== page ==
Saudi-Iranian Collaboration: A Forgotten Story
On January 2, 2016, the Sunni government of the Kingdom of Saudi Arabia (KSA) executed the leading imam of the Shia community in KSA. The Shiite government of Iran denounced this execution, as did governments throughout the world, and avowed there would be consequences. Since that time, the rhetoric has continued to escalate, and the world politicians and media have talked of a possible direct war between Saudi Arabia and Iran. Almost everyone tends to pose this tension as one that is based on the religious cleavage between Sunni and Shia that is said to have very long roots into the past, and defines the present situation based on the religious cleavage between Sunni and Shia.
While both sides seem to pull back before a direct military confrontation, there is warfare in Syria and Yemen that is carried out by groups said to be proxies for the Saudis and the Iranians. Those fighting on the scene in Syria and Yemen do not seem to be encouraging anyone to act as quasi-neutral mediators. The groups in both Syria and Yemen are so deeply distrustful of each other that they seem to regard mediation as unviable. This makes it extremely difficult, if not impossible, to give priority to any strategy that combats effectively the still widespread strength of the Islamic State, which the United States (and others) have proclaimed as priority number one.
Our memories tend to be so short-lived that we have forgotten entirely that Sunni Saudi Arabia and Shiite Iran were once close geopolitical collaborators. It was not so long ago.
We need not go back to the creation of the Kingdom of Saudi Arabia in 1932 when Iran gave the new state crucial diplomatic recognition, leading to Saudi Arabia’s widespread acceptance in the community of sovereign states. The more interesting period is that of the 1960’s. When the world’s oil distributors suddenly and unilaterally reduced the prices they were ready to pay for crude oil, the government of (pre-Chavez) Venezuela suggested to the government of (pre-Ayatollah) Iran that they meet together, inviting also Iraq, Kuwait, and Saudi Arabia, to see if there weren’t some steps to counter this attack on their national income. They were very angry and blamed both the major banks and oil distributors (the so-called Seven Sisters) and the U.S. government, which they saw as supporting the banks, if not actually instigating their decisions.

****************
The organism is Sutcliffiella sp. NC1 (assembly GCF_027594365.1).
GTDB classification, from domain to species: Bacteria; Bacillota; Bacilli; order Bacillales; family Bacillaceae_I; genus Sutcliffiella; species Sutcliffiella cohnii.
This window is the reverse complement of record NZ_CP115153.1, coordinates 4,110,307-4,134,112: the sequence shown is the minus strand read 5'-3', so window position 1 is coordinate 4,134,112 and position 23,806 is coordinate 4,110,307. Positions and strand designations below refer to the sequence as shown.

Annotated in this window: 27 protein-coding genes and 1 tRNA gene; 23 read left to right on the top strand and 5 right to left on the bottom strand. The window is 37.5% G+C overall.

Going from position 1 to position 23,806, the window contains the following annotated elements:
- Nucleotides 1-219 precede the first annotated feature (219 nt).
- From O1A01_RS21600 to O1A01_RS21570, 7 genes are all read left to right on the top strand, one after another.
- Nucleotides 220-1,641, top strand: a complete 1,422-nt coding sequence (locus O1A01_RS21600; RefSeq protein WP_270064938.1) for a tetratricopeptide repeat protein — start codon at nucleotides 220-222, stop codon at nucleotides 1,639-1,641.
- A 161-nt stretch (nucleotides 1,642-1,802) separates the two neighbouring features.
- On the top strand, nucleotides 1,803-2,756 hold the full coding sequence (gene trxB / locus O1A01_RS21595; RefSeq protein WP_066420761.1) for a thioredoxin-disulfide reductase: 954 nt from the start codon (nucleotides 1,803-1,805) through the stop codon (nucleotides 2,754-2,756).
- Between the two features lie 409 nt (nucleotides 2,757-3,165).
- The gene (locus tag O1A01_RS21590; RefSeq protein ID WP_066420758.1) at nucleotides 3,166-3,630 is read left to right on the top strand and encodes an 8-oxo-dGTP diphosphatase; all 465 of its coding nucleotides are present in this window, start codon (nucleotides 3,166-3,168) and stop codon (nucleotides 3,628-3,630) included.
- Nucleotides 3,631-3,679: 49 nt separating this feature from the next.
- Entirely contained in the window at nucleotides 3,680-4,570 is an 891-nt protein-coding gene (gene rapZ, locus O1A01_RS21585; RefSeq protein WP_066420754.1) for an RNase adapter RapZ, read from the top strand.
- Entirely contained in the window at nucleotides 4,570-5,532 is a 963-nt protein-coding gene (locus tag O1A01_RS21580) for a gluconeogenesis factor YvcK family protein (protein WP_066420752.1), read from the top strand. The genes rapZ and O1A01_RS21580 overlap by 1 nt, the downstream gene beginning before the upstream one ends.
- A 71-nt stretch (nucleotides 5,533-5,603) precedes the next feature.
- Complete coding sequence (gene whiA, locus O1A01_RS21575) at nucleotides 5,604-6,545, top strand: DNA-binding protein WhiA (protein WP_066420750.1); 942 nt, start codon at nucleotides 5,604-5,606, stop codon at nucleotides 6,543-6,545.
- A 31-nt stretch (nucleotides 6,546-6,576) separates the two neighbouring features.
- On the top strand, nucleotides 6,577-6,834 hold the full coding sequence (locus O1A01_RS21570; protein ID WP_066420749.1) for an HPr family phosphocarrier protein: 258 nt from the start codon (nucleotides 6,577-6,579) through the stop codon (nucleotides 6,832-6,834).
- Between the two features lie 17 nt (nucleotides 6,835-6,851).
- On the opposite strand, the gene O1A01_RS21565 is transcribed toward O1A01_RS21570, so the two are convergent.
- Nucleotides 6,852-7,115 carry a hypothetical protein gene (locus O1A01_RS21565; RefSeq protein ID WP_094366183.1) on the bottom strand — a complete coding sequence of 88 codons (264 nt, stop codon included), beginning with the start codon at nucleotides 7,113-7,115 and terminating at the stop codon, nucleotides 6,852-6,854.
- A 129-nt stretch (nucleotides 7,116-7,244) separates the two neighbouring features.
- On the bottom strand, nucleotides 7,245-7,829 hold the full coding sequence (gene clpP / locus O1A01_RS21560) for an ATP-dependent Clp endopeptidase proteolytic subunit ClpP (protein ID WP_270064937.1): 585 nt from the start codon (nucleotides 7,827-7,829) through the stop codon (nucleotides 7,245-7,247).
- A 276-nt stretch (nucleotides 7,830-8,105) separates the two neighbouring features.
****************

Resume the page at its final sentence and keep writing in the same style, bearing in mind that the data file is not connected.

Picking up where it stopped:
A meeting did take place in Vienna from September 10-14, 1960. The five states founded the Organization of Petroleum Exporting Countries (OPEC). They invited other states to join OPEC. Over time, others did: Algeria, Angola, Ecuador, Indonesia, Libya, Nigeria, Qatar, United Arab Emirates, and Gabon (which later withdrew).
At first, OPEC was merely a locus for discussion and exchange of information. When, however, Israel defeated a number of Arab states in the so-called Yom Kippur War in 1973, with the crucial and overt support of the United States, OPEC declared a global oil boycott. It was proposed by Saudi Arabia and Iran. The idea of militant action by OPEC had been proposed previously by more “radical” OPEC members. But until 1973, it did not have support either from Saudi Arabia or from Iran. These two states had been considered the states closest at the time to the United States. Their joint shift in position marked a major turning-point in the history of OPEC.